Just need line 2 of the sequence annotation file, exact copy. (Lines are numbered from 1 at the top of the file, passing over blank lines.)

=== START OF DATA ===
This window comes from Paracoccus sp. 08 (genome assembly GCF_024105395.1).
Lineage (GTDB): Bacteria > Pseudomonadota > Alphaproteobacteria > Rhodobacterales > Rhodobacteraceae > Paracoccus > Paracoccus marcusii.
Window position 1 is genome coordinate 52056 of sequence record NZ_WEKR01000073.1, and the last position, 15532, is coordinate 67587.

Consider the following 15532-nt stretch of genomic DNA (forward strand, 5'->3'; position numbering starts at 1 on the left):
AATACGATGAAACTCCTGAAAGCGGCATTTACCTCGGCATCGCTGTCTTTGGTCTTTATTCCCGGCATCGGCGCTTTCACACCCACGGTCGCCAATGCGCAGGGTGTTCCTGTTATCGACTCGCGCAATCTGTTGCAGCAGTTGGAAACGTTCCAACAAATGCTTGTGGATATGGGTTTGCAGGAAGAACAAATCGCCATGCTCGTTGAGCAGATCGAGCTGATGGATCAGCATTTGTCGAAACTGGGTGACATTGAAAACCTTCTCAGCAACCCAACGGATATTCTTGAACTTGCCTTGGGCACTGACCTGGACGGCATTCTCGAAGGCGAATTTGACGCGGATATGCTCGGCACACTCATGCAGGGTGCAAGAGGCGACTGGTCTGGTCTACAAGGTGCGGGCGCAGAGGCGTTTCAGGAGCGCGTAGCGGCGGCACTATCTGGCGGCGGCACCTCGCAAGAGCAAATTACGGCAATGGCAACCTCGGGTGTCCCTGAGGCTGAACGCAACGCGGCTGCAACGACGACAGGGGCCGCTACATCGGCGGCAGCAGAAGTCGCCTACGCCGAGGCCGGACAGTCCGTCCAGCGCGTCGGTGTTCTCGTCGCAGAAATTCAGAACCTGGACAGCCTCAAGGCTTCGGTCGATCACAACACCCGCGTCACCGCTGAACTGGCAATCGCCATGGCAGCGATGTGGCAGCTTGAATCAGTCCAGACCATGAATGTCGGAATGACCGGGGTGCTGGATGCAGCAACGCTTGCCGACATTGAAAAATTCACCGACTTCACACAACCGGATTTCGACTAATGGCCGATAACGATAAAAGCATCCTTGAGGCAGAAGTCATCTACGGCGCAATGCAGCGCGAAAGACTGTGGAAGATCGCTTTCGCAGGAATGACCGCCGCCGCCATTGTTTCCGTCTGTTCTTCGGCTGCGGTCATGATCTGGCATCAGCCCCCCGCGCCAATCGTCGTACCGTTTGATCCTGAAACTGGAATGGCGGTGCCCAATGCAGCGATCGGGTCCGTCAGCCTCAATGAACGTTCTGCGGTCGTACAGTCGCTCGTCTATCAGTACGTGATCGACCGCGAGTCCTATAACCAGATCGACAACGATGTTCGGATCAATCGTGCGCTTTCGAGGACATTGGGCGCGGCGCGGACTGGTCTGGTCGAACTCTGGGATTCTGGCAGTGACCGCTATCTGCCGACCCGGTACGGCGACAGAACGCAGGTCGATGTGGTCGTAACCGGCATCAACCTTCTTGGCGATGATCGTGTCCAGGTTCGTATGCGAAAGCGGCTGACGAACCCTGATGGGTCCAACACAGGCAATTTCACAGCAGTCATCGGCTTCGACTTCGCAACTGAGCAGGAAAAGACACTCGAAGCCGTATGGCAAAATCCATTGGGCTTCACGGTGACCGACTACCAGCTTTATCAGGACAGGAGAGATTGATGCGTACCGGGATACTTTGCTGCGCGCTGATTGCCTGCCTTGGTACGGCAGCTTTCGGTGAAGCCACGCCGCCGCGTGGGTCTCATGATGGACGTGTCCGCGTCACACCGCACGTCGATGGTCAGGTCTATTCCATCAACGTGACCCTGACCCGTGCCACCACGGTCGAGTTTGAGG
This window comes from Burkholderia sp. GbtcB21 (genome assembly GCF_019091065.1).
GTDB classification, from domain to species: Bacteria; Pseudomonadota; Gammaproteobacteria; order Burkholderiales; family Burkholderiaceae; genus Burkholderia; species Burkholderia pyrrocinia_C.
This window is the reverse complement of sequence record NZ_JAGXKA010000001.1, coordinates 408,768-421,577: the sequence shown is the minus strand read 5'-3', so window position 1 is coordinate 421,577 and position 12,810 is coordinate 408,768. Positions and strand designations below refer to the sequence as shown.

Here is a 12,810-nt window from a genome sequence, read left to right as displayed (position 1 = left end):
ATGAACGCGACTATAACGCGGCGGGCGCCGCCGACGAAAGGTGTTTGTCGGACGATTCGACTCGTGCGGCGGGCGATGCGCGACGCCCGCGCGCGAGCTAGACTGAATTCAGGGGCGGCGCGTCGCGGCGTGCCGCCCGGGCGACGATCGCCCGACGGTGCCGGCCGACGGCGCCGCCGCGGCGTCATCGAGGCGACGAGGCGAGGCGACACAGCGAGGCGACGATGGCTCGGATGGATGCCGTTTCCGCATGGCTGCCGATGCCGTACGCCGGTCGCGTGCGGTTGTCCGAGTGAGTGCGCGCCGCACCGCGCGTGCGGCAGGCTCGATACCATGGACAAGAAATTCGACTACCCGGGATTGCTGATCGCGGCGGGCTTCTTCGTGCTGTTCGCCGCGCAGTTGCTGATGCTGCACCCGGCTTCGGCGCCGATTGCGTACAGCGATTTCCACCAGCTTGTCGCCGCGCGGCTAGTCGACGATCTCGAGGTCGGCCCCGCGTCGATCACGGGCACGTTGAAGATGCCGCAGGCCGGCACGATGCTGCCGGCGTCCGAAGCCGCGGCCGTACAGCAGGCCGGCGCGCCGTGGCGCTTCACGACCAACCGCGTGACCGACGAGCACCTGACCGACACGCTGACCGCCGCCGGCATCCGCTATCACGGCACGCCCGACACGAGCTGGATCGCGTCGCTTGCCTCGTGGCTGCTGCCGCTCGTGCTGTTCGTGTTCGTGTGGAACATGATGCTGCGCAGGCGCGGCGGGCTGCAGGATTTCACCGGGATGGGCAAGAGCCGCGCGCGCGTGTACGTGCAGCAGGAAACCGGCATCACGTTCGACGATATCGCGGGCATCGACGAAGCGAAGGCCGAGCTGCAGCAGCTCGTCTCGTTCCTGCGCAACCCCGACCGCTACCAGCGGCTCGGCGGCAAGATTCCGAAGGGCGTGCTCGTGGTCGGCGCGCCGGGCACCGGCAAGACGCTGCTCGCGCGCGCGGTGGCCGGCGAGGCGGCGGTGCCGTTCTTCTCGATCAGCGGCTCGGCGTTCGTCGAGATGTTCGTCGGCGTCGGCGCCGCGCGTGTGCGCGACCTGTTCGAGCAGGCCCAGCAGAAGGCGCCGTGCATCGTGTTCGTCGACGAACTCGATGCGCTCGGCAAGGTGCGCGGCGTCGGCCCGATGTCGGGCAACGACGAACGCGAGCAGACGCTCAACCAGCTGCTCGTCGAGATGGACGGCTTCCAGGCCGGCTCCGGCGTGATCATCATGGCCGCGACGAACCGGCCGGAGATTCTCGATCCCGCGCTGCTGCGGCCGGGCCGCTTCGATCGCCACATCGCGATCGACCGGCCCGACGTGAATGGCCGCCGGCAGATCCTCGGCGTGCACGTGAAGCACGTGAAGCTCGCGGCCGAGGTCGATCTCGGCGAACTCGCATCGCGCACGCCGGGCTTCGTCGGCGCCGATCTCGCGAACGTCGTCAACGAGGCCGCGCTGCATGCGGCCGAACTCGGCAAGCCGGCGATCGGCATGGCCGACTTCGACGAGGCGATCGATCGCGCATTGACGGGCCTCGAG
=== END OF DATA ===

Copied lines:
Lineage (GTDB): Bacteria > Pseudomonadota > Alphaproteobacteria > Rhodobacterales > Rhodobacteraceae > Paracoccus > Paracoccus marcusii.